“The direction of net energy flow is determined only by the difference in temperatures, not the amount of stuff. If you have a big body at a cold temperature next to a small body at a very hot temperature, the cold body might be emitting more heat overall because of its bigger surface area, but the net flow is still from the hot body to the cold. Most of the heat emitted from the big cold body doesn’t hit the small body, because it’s so small. Only the temperature matters.

The way this is arranged varies depending on the configuration, but it always happens. People have had a lot of fun over the years trying to construct exotic arrangements of mirrors and radiators and insulators and heat engines to try to break the rule, but nobody has succeeded yet. The second law of thermodynamics is one on the most thoroughly challenged and tested of all the laws of physics. I do encourage people to try though. The prize on offer is a perpetual motion machine to the lucky winner who defeats it!

hat tip to Homer Simpson

Nullius in Verba holds forth here:
http://bishophill.squarespace.com/discussion/post/2471448?currentPage=5

David, I am not a fan of thought experiments about hypothetical worlds with or without CO2. I have read too many threads that go around in circles until everyone turns into wheels.

I do like what E.M. Smith (Chiefio) said sometime ago:

“It is peculiar that everyone is so taken in by the whole notion of the so-called ’radiative greenhouse effect’ being such an ingrained necessity, such a self-evident, requisite part, as it were, of our atmosphere’s inner workings. The ’truth’ and the ’reality’ of the effect is completely taken for granted, a priori. And yet, the actual effect is still only a theoretical construct.

In fact, when looking at the real Earth system, it’s quite evident that this effect is not what’s setting the surface temperature of our planet.

The whole thing can be stated in a simple, yet accurate manner.

The Earth, a rocky sphere at a distance from the Sun of ~149.6 million kilometers, where the Solar irradiance comes in at 1361.7 W/m2, with a mean global albedo, mostly from clouds, of 0.3 and with an atmosphere surrounding it containing a gaseous mass held in place by the planet’s gravity, producing a surface pressure of ~1013 mb, with an ocean of H2O covering 71% of its surface and with a rotation time around its own axis of ~24h, boasts an average global surface temperature of +15°C (288K).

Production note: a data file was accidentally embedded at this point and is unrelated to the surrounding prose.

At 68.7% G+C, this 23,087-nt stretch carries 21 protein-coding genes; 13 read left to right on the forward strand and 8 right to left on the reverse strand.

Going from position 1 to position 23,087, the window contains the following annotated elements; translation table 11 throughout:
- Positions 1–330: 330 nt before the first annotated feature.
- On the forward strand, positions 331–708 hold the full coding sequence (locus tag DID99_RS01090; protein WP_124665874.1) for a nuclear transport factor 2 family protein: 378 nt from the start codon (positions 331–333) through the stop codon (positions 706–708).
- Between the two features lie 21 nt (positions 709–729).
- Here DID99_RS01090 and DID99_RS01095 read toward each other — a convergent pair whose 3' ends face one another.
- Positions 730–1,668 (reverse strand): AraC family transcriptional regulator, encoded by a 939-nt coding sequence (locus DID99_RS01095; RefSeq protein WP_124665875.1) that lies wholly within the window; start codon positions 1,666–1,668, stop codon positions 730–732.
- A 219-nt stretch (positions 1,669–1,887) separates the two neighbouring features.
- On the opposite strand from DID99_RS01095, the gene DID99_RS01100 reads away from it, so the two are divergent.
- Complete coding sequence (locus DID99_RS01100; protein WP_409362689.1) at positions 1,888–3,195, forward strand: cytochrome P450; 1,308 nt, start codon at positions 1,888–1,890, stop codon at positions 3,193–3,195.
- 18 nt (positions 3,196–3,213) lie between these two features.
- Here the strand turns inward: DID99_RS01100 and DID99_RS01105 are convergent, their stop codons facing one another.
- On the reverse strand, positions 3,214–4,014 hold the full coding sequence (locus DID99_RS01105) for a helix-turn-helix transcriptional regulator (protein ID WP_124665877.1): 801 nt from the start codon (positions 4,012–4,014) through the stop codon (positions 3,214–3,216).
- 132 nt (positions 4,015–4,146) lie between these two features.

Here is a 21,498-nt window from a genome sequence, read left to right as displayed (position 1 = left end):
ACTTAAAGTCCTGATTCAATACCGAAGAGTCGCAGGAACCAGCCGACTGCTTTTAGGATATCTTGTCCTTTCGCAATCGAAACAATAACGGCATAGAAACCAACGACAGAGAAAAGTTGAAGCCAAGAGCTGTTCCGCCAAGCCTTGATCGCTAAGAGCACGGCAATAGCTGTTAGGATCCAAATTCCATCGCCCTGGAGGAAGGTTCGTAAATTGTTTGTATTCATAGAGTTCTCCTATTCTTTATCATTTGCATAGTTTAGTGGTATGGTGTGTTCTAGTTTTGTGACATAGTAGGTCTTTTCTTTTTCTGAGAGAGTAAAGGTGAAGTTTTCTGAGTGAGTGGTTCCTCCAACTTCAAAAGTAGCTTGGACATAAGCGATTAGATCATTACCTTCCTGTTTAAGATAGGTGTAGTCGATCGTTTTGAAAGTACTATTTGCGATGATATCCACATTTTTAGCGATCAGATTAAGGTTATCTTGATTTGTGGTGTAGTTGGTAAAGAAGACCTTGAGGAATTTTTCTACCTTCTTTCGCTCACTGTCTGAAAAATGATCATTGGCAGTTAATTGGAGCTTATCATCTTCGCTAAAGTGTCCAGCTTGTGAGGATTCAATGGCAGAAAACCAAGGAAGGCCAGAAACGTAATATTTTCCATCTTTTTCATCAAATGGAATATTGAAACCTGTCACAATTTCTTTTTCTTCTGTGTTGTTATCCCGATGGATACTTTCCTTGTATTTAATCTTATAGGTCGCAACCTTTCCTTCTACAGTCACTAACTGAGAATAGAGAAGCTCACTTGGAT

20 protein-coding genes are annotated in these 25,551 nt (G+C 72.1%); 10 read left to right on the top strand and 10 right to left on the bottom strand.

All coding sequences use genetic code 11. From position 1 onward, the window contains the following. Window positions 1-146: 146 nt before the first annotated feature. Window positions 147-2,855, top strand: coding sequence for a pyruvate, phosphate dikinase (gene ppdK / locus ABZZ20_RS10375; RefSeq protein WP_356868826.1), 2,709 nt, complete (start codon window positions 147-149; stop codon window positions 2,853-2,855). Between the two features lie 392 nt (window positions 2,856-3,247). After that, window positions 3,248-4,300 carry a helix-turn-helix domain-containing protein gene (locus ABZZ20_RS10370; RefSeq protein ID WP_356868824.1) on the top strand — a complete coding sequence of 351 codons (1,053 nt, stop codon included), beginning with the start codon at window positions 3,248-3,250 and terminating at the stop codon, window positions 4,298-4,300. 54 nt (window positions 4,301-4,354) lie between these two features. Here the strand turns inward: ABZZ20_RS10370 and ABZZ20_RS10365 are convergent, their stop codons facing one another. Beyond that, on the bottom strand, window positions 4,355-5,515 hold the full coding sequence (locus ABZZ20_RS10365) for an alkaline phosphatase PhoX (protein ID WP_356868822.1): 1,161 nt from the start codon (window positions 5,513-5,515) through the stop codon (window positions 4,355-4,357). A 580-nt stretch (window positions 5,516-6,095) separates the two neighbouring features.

Why this specific temperature? Because, with an atmosphere weighing down upon us with the particular pressure that ours exerts, this is the temperature level the surface has to reach and stay at for the global convectional engine to be able to pull enough heat away fast enough from it to be able to balance the particular averaged out energy input from the Sun that we experience.

It’s that simple.”

Update 1 May 5,2015

David, an additional point of some importance: There is empirical support for the lapse rate existing independent of IR activity.

Global warmists share an assumption that CO2 raises the effective radiating altitude, thereby warming the troposphere and the surface. Now this notion can be found in textbooks and indeed operates in all the climate models. Yet there is no empirical evidence supporting it. What data there is (radiosonde balloon readings) detects no effect from IR active gases upon the temperature profile in the atmosphere.

“It can be seen from the infra-red cooling model of Figure 19 that the greenhouse effect theory predicts a strong influence from the greenhouse gases on the barometric temperature profile. Moreover, the modeled net effect of the greenhouse gases on infra-red cooling varies substantially over the entire atmospheric profile.